Farm Day Is One Other Way of Reaching out to the Community of Norfolk, Connecticut

FarmDay2014logoFarm Day at the Norfolk Library (a public library in Norfolk, CT) was a concentrated effort by the Library Associates Events Committee (The library’s Friend’s Group), the Norfolk Farmer’s Market and the many farmers who participated in the panel discussion, to celebrate locally produced food in Norfolk and its environs.

Conceived as an educational and networking program, the day featured a screening of the movie “Greenhorns,” a tasty farm-style lunch and a panel discussion with local farmers describing their lives as farmers, what motivated them to become farmers, what obstacles they had met, and what was urging them to push forward.

Participants

Representatives from Cream Hill Veal, Cornwall, Broadfield Farm, Norfolk, Heritage Gardens, Winchester, Lost Ruby Farm, Norfolk, Fords, Canaan, Chubby Bunny Farm, Falls Village, Mead Farm, Canaan, Howling Flats Farm, Canaan and Canaan farmer and gardener Wayne Jenkins and Dolores Perotti all participated in the panel discussion.

Documentary

The movie, “Greenhorns” told the stories of  “new” farmers all over the country.  Under discussion were the state of agriculture, the government regulation of agriculture, the culture of agriculture and the history of agriculture as the context for the experience of up and coming new farmers.

Interviews of farmers in the field, and food politicos, interspersed with historical agricultural footage from the Prelinger Archives made the case for smaller scale farming, suited to production for local needs, with an emphasis on quality, flavor and nutritional value.

All in all, the Greenhorns roused the audience’s enthusiasm for lunch, prepared by dauntless Library Associates, Louise Davis, Tom Hlas and Hope Childs that included one bacon-infused and one vegan white bean soup with kale.  Delicious bread came from Berkshire Mountain Bakery.  A very animated audience decried the cold winter and expressed a strong wish for spring and fresh vegetables.

Farmer Panel Discussion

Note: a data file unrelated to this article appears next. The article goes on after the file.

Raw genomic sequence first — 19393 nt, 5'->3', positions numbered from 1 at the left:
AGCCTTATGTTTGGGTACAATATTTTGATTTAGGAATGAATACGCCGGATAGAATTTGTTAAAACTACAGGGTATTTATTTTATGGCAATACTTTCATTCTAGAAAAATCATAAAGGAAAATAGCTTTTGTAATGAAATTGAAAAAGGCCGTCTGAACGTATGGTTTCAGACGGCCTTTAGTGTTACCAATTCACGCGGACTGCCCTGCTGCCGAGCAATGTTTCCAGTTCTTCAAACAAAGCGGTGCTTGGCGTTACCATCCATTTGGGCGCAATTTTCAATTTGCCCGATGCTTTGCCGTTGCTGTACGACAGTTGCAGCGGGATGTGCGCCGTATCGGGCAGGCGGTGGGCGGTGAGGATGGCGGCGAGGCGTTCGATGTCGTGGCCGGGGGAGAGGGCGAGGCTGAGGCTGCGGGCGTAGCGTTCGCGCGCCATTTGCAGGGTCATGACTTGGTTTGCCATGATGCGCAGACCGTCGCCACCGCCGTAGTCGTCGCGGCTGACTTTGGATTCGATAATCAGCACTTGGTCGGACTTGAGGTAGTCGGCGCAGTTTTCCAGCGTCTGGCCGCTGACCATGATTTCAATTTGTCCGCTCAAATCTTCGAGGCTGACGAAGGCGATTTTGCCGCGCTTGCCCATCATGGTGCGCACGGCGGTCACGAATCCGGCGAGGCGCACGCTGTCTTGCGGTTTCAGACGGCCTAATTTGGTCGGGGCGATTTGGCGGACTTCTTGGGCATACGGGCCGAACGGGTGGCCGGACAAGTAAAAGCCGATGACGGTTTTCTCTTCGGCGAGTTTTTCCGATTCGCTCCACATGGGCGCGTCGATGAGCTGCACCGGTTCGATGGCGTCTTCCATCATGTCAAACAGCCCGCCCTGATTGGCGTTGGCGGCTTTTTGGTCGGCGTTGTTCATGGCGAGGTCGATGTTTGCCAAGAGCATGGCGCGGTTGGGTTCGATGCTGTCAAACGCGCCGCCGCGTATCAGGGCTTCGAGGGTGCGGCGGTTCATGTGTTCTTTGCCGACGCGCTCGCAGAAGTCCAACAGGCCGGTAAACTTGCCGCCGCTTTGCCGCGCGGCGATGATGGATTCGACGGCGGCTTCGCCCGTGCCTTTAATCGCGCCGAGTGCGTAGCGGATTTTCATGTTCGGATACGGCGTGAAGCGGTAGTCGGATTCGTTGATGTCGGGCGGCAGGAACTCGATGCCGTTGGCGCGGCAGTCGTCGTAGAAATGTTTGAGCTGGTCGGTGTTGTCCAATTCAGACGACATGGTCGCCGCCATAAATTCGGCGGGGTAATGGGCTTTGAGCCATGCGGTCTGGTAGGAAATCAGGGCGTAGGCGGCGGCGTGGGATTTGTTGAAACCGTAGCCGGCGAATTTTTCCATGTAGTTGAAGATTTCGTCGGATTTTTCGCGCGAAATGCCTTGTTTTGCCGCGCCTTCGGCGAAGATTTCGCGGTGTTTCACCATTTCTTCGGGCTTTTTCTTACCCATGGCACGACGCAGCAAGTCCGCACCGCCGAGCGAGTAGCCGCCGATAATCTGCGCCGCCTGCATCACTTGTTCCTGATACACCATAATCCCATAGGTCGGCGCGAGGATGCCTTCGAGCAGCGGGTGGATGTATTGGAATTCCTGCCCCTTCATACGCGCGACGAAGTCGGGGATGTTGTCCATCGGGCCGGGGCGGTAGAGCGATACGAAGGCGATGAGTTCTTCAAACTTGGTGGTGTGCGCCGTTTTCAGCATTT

Thus fortified, audience and farmers and local food producers began their panel discussion, with the enthusiasm of knowing that participating in this forum was a vote of confidence within the Norfolk community for food that is locally produced and delicious.

The panel spoke earnestly and in detail of challenges in their work: the weather, the labor, organic standards, where to farm, maintaining integrity of product, educating others, finding meat processing services.

The audience left feeling that they too, were responsible for nurturing a fledgling local food system that can only foster the appreciation of good food, and good health, and good stewardship of the earth’s resources deeper and stronger in our community.

Remarks during the question and answer period indicated how hard it is to always have access to local food by some in the community.  Although the Norfolk Farmers Market is open every Saturday half of the year, and the community has multiple CSA (Community-Supported Agriculture) farms for fresh produce, you couldn’t just go and buy it at the local store.

Leslie Watkins, Norfolk artist and gardener, suggested that farmers team up with the Norfolk Corner Store to sell their goods there.  Slow food advocate Holley Atkinson @HolleyA was also on hand to tell farmers on how to get the word out about their businesses using social media.

Resources

The Greenhorns Website

Prelinger Agricultural Archives

Panel Participants

Chubby Bunny Farm, Falls Village, CT

Heritage Gardens, Winchester, CT

Cream Hill Veal, Cornwall, CT

Lost Ruby Farm, Norfolk, CT

Meads Maple Syrup, Canaan, CT

Howling Flats Farm, North Canaan, CT

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Farm Day at the Norfolk Library

IMG_2299-640x420I hope this event will serve as a model for continued library debate on how important a vital, diversified local food system  interacting with regional food hubs for sustainable distribution of high quality, local foods, is to our community.

Happy to report that Farm Day received two great reviews.  In my blog on the Norfolk Library website I include a bibliography of great new books on farming and agriculture, global food politics and the industrialized food system to get us thinking hard on the topic of where our food comes from and how our food choices determine our health outcomes.

Norfolk Now’s April edition strongly endorsed the event, held on a bitterly cold March Saturday,  featuring the movie “The Greenhorns,” a farm lunch and a farm panel discussion.

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Hudson Valley Apple Festival

New York State Apple Farmers Are Not All Happy Campers this Year

It was a grey day but none the less, there was an enthusiastic turnout for the Hudson Valley Apple Festival, held in Germantown, New York for the first time this year.

Although I did the obligatory journalistic research to identify the organizers of the Festival, I found out very little other than that they received terrific sponsorship from local businesses.

There was an awesome little hay maze, arts and crafts vendors, pumpkin and apple themed games, and even a small farmer’s market.   I visited a sponsor’s booth (the only business booths allowed) of the local radio station, spun the wheel and won a tee-shirt!  We oggled at the old cars before procuring candy apples, snapping the pics below and dashing off.